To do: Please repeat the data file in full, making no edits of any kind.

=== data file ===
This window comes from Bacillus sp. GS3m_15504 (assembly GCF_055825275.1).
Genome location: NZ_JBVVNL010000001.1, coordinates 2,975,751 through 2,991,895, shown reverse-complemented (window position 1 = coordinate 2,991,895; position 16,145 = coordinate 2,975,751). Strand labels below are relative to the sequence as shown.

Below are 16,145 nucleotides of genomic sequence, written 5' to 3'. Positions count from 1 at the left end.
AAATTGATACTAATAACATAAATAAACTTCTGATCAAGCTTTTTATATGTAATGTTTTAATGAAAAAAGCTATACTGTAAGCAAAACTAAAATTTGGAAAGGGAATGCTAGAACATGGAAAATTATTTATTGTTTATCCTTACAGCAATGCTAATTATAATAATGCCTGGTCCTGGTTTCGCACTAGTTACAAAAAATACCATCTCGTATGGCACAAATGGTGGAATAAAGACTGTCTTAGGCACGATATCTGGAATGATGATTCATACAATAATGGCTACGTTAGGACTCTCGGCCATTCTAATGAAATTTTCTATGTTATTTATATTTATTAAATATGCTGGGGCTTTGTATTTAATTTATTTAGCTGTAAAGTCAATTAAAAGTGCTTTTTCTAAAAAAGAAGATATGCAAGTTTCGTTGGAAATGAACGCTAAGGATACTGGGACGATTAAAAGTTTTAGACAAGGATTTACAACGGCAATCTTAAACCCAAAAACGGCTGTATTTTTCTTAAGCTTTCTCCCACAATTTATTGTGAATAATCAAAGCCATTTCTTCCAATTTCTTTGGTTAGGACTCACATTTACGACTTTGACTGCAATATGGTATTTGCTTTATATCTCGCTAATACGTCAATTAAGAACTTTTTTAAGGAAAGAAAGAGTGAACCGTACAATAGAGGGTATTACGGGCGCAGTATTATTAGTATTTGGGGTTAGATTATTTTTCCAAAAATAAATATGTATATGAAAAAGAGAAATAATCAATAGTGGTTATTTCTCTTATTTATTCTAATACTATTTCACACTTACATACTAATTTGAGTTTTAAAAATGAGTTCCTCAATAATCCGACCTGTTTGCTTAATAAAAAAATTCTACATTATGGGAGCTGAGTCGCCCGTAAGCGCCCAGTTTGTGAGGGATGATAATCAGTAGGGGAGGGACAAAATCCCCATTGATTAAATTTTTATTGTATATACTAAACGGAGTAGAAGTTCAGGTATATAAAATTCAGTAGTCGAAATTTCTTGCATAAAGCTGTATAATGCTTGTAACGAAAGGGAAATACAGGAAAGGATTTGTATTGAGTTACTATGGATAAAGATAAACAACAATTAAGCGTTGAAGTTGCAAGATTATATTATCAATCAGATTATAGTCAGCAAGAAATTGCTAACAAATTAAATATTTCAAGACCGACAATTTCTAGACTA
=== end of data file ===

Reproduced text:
This window comes from Bacillus sp. GS3m_15504 (assembly GCF_055825275.1).
Genome location: NZ_JBVVNL010000001.1, coordinates 2,975,751 through 2,991,895, shown reverse-complemented (window position 1 = coordinate 2,991,895; position 16,145 = coordinate 2,975,751). Strand labels below are relative to the sequence as shown.

Below are 16,145 nucleotides of genomic sequence, written 5' to 3'. Positions count from 1 at the left end.
AAATTGATACTAATAACATAAATAAACTTCTGATCAAGCTTTTTATATGTAATGTTTTAATGAAAAAAGCTATACTGTAAGCAAAACTAAAATTTGGAAAGGGAATGCTAGAACATGGAAAATTATTTATTGTTTATCCTTACAGCAATGCTAATTATAATAATGCCTGGTCCTGGTTTCGCACTAGTTACAAAAAATACCATCTCGTATGGCACAAATGGTGGAATAAAGACTGTCTTAGGCACGATATCTGGAATGATGATTCATACAATAATGGCTACGTTAGGACTCTCGGCCATTCTAATGAAATTTTCTATGTTATTTATATTTATTAAATATGCTGGGGCTTTGTATTTAATTTATTTAGCTGTAAAGTCAATTAAAAGTGCTTTTTCTAAAAAAGAAGATATGCAAGTTTCGTTGGAAATGAACGCTAAGGATACTGGGACGATTAAAAGTTTTAGACAAGGATTTACAACGGCAATCTTAAACCCAAAAACGGCTGTATTTTTCTTAAGCTTTCTCCCACAATTTATTGTGAATAATCAAAGCCATTTCTTCCAATTTCTTTGGTTAGGACTCACATTTACGACTTTGACTGCAATATGGTATTTGCTTTATATCTCGCTAATACGTCAATTAAGAACTTTTTTAAGGAAAGAAAGAGTGAACCGTACAATAGAGGGTATTACGGGCGCAGTATTATTAGTATTTGGGGTTAGATTATTTTTCCAAAAATAAATATGTATATGAAAAAGAGAAATAATCAATAGTGGTTATTTCTCTTATTTATTCTAATACTATTTCACACTTACATACTAATTTGAGTTTTAAAAATGAGTTCCTCAATAATCCGACCTGTTTGCTTAATAAAAAAATTCTACATTATGGGAGCTGAGTCGCCCGTAAGCGCCCAGTTTGTGAGGGATGATAATCAGTAGGGGAGGGACAAAATCCCCATTGATTAAATTTTTATTGTATATACTAAACGGAGTAGAAGTTCAGGTATATAAAATTCAGTAGTCGAAATTTCTTGCATAAAGCTGTATAATGCTTGTAACGAAAGGGAAATACAGGAAAGGATTTGTATTGAGTTACTATGGATAAAGATAAACAACAATTAAGCGTTGAAGTTGCAAGATTATATTATCAATCAGATTATAGTCAGCAAGAAATTGCTAACAAATTAAATATTTCAAGACCGACAATTTCTAGACTA